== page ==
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Item description for NIV Archaeological Study Bible/Large Print-Choc/Cara by Zondervan Bibles...
Overview This unique study Bible is filled with informative articles and full-color photographs that offer an illustrated walk through biblical history and culture.
Publishers Description 'Readers who desire a more intimate knowledge of the historical context of the Bible will appreciate the NIV Archaeological Study Bible. Full of informative articles and full-color photographs of places and objects from biblical times, this Bible examines the archaeological record surrounding God's Word and brings the biblical world to life. Readers' personal studies will be enriched as they become more informed about the empires, places, and peoples of the ancient world.Features include: * Four-color interior throughout * Bottom-of-page study notes exploring passages that speak on archaeological and cultural facts * Articles (520) covering five main categories: Archaeological Sites, Cultural and Historical Notes, Ancient Peoples and Lands, the Reliability of the Bible, and Ancient Texts and Artifacts* Approximately 500 4-color photographs interspersed throughout * Detailed book introductions that provide basic, at-a-glance information * Detailed charts on pertinent topics * In-text color maps that assist the reader in placing the action'
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Format: Large Print
Est. Packaging Dimensions: Length: 11.78" Width: 8.44" Height: 2.92" Weight: 6.81 lbs.
Binding Leather, Imitation
Release Date Sep 28, 2008
Publisher Zondervan Publishing
ISBN 0310940842 ISBN13 9780310940845 UPC 025986940843
Bible Binding: Italian Duo-Tone Color: Brown Point/Type Size: 11.00 Version: NIV Redlettering: Yes - Words of Jesus in Red! Boxed Presentation: Yes - Comes Boxed! Introduction: Yes - Features Introduction! Concordance: Yes - Built In Concordance Illustrations: Yes - Contains Illustrations Maps: Yes - Contains Maps Gilded: Yes - Pages are gilded! Ribbon Marker: Yes - Keep's your place! Presentation Bible: Yes
Availability 0 units.
More About Zondervan Bibles
Zondervan Bibles is the Bible publishing division of Zondervan Publishing, a division of HarperCollins. The company produces Bibles in several translations including the King James Version (KJV), the Amplified Translation (AMP), the New International Version (NIV), the New International Reader's Version (NIrV), and Today's New International Version (TNIV).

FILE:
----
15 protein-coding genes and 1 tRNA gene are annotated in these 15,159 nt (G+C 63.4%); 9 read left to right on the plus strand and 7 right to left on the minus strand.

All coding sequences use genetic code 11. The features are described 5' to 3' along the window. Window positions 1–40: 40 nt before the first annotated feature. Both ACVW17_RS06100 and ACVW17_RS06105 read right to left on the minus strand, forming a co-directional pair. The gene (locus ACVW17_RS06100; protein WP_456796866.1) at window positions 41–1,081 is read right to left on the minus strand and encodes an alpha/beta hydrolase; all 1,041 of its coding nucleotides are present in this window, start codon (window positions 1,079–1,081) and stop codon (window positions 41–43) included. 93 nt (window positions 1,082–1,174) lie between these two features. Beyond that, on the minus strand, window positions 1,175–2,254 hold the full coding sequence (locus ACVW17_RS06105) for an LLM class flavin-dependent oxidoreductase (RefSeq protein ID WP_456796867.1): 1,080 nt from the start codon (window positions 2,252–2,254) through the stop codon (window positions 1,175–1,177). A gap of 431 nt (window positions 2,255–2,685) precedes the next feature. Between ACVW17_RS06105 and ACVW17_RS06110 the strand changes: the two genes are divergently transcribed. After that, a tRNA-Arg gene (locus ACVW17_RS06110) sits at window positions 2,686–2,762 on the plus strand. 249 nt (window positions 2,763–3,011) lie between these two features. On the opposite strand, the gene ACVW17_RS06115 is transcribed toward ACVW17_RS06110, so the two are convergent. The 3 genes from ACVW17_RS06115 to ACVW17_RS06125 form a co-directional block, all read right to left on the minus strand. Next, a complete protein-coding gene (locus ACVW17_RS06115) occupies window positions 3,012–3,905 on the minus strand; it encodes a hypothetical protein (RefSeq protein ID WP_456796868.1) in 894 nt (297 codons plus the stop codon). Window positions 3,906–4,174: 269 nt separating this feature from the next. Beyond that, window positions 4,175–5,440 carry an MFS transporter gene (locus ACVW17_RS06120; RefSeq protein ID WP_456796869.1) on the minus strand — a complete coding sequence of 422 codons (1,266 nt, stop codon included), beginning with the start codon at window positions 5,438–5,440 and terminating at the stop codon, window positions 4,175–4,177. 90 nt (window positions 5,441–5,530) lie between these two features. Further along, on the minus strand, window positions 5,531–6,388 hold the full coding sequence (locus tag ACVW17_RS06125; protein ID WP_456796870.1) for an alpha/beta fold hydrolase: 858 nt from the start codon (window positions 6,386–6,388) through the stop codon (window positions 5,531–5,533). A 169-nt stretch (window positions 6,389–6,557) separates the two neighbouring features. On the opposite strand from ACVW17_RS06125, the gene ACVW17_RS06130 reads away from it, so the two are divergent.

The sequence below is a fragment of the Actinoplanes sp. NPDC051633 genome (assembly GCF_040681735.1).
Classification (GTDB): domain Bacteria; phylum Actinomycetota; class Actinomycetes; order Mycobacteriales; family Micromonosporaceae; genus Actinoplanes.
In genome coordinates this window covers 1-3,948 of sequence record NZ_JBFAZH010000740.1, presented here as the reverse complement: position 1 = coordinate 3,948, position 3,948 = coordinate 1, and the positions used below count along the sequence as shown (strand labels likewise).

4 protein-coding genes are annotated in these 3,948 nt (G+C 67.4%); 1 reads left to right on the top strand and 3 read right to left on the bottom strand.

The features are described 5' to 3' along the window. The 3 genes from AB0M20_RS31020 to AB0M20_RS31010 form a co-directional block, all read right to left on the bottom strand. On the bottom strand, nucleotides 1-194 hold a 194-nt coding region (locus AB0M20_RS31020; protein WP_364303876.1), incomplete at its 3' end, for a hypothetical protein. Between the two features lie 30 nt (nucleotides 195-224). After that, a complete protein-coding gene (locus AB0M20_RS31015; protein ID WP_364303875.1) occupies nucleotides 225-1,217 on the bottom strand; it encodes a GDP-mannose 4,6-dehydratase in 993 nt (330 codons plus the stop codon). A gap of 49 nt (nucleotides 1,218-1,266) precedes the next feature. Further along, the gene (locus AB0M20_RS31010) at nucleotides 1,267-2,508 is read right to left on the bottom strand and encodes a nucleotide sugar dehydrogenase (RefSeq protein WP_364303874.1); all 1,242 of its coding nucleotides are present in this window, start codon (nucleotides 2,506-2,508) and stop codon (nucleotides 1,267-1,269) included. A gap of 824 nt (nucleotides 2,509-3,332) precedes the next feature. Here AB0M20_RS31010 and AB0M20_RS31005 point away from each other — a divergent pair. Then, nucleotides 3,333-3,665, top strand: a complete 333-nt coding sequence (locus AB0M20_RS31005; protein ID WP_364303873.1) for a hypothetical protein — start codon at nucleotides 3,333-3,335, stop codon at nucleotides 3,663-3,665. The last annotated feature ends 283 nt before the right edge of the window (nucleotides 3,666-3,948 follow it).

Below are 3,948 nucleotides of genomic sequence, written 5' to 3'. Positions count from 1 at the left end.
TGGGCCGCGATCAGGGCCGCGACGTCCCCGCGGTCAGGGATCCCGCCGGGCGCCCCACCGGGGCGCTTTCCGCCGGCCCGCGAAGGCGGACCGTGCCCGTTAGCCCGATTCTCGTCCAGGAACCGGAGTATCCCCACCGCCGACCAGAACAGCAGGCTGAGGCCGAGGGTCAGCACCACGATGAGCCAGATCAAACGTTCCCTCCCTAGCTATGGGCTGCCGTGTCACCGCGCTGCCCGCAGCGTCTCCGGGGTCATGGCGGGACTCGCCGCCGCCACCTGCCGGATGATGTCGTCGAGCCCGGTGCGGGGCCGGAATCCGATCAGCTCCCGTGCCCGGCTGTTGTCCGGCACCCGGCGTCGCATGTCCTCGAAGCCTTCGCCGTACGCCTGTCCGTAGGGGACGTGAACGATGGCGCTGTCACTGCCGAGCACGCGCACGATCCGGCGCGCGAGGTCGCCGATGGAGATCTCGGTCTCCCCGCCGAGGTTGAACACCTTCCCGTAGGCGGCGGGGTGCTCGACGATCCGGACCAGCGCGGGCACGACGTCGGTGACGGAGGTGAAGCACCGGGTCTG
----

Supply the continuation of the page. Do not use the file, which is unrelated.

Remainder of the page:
The company also produces a respected line of study Bibles. Over 7 million pastors, students, church leaders, and other Bible readers around the world have taken advantage of the tools found in Zondervan's NIV Study Bible. In recognition of the 30th anniversary of the NIV translation, Zondervan updated the NIV Study Bible to make it even better.
Reviews - What do customers think about NIV Archaeological Study Bible/Large Print-Choc/Cara?
The Archaeological Study Bible Feb 22, 2010
I love this Bible. While I admit it is larger than I expected it to be, I still love the quality of the material, the beautiful cover, lettering, and over all finish. This is a Bible I am sure will become my future family bible. The NIV translation I have always admired for it's simplicity, it is helpful when you are studying with new Christians. A five star book.
Absolutely Amazing! Nov 28, 2009
I originally ordered this Bible to be a personal study Bible, as the original version was just gorgeous, but the print was too small. When I received this Bible two things were immediately evident; the first was this was too big to be a 'carry around' personal study Bible, and the second thing was that this Bible is amazing! The beautiful presentation of the archaeological foundations of many of the books, the color photos and maps, the quality of the binding, and even its size, immediately marked this as our new Family Bible. The print is not quite as large as your traditional "Large" print, which is fine, as something "in between" (~11pts.) is just what I wanted.
My boys (ages 10 and 15) both love the abundant facts and real-world feel of the information, and we study and read this Bible far longer than we intended to at the start of our study time! Can you get a better endorsement that that? I am not a Theological scholar, but any Bible that presents itself this beautifully, and holds young people's interest so well seems to me like a pretty positive addition to any family.